In this photo provided by the German Government Press Office, Italy's Prime Minister Mario Monti, France's President Nicolas Sarkozy and Germany's Chancellor Angela Merkel speak at a meeting at the European Council in Brussels ahead of the European Union leaders summit on Monday.
In this photo provided by the German Government Press Office, Italy's Prime Minister Mario Monti, France's President Nicolas Sarkozy and Germany's Chancellor Angela Merkel speak at a meeting at the European Council in Brussels ahead of the European Union leaders summit on Monday. Getty Images
European Union leaders are meeting in Brussels today to discuss the monetary union's ongoing economic crisis. According to The New York Times, the countries will decide that austerity is not enough to curb the sovereign debt crisis.
The Times reports:
"A draft of the European Union summit meeting communiqué calls for 'growth-friendly consolidation and job-friendly growth,' an indication that European leaders have come to realize that austerity measures, like those being put in countries like Greece and Italy, risk stoking a recession and plunging fragile economies into a downward spiral.
"The difficulty, however, is that reaching such a conclusion is not the same as making it happen.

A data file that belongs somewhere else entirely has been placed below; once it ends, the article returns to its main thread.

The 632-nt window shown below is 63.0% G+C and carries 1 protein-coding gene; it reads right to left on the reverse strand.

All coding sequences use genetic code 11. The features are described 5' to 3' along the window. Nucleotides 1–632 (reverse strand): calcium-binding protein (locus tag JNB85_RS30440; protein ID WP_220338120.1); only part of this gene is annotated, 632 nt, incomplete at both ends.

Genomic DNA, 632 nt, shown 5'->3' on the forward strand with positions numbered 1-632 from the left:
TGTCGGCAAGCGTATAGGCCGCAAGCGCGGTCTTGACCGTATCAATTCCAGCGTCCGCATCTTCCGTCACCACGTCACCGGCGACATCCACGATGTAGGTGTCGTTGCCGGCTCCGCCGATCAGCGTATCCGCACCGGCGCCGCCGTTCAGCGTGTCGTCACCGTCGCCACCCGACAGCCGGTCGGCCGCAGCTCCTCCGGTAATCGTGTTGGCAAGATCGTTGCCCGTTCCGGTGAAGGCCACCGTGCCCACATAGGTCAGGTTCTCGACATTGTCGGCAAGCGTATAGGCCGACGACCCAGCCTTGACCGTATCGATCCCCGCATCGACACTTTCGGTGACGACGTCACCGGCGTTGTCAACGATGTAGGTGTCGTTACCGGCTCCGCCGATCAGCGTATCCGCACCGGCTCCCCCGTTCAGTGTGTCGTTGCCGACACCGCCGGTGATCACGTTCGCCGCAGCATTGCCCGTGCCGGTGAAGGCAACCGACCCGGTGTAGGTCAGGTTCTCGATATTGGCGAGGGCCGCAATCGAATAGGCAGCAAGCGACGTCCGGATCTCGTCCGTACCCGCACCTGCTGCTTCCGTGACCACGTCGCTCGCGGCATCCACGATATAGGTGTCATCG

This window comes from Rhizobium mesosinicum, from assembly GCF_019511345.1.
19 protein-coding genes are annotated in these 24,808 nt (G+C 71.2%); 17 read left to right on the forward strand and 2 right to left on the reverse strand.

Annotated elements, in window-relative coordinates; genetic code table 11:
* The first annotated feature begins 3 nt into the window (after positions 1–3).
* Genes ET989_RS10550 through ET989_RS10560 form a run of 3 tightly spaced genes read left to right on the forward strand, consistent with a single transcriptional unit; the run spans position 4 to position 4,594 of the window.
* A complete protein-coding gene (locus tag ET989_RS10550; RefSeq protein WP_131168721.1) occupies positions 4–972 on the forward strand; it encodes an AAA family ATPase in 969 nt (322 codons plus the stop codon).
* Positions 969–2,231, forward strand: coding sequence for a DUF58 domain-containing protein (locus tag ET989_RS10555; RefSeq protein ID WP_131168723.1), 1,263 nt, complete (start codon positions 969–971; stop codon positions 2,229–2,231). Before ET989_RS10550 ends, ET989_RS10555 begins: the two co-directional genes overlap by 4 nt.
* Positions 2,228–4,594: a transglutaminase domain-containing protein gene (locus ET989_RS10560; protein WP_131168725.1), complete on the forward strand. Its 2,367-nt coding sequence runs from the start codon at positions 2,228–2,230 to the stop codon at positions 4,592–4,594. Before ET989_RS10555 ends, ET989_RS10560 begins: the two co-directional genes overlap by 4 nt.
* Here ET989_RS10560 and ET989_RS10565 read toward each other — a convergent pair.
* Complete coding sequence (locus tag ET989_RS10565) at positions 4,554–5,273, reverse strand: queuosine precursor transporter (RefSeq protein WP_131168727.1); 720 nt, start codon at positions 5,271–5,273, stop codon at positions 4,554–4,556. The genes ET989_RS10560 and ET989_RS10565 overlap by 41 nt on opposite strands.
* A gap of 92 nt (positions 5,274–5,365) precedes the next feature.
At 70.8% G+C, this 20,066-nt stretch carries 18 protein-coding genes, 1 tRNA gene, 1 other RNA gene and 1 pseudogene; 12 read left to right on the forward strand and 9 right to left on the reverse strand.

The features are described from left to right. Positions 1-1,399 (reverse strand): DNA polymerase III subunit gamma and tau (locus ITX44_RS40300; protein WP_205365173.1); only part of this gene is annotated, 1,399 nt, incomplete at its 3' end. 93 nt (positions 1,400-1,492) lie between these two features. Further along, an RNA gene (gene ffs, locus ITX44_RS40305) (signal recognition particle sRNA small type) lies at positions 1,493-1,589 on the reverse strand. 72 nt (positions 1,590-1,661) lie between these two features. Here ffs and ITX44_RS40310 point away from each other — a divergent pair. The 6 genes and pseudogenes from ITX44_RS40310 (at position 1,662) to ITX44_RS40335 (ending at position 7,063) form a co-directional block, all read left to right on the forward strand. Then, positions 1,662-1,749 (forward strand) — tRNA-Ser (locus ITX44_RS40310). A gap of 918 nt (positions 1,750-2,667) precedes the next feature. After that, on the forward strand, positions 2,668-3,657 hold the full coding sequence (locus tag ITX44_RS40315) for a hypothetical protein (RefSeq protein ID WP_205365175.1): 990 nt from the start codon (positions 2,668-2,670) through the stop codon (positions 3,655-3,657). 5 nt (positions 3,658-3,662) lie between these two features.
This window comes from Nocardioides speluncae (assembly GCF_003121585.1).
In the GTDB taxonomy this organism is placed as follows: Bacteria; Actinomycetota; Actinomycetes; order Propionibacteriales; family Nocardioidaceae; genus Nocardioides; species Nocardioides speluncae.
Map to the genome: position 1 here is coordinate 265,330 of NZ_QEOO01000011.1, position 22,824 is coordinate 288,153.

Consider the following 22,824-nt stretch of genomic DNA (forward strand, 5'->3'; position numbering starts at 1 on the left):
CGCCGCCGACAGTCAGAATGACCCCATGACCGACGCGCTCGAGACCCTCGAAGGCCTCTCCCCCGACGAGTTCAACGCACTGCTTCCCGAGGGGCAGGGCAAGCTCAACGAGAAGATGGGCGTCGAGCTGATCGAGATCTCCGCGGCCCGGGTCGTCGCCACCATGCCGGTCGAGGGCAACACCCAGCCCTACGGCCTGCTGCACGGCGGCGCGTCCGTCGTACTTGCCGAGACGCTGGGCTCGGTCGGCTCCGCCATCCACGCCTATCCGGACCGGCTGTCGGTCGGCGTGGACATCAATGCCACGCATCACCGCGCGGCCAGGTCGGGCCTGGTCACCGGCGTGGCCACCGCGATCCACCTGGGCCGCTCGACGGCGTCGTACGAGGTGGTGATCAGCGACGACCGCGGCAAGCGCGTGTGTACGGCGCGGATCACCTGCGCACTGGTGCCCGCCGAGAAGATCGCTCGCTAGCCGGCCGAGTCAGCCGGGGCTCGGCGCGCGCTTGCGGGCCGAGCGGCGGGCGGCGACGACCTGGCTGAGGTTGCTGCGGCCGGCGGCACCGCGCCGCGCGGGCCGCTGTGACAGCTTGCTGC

"Instead, leaders will discuss long-term structural reforms and better use of E.U. subsidies, while avoiding mention of the one thing that could change the climate: a fiscal stimulus from Germany, the euro currency zone's undisputed powerhouse."
The Wall Street Journal reports that the countries will likely endorse creating the European Stability Mechanism, a $661 billion bailout fund, but Greece has taken center stage.
At issue is whether Germany will approve a second bailout for the country. Germany wants more control over Greece's finances, including setting up a special budget czar.
But, as the Journal reports, not everyone is onboard with the idea, because it would mean losing autonomy.
The Financial Times reports that a press conference is scheduled for 7 p.m. local time, 1 p.m. ET. The paper reports that if you're looking at the market for guidance, they're saying that the E.U. will emerge without a decisive course.
European stocks suffered their biggest drop in six weeks.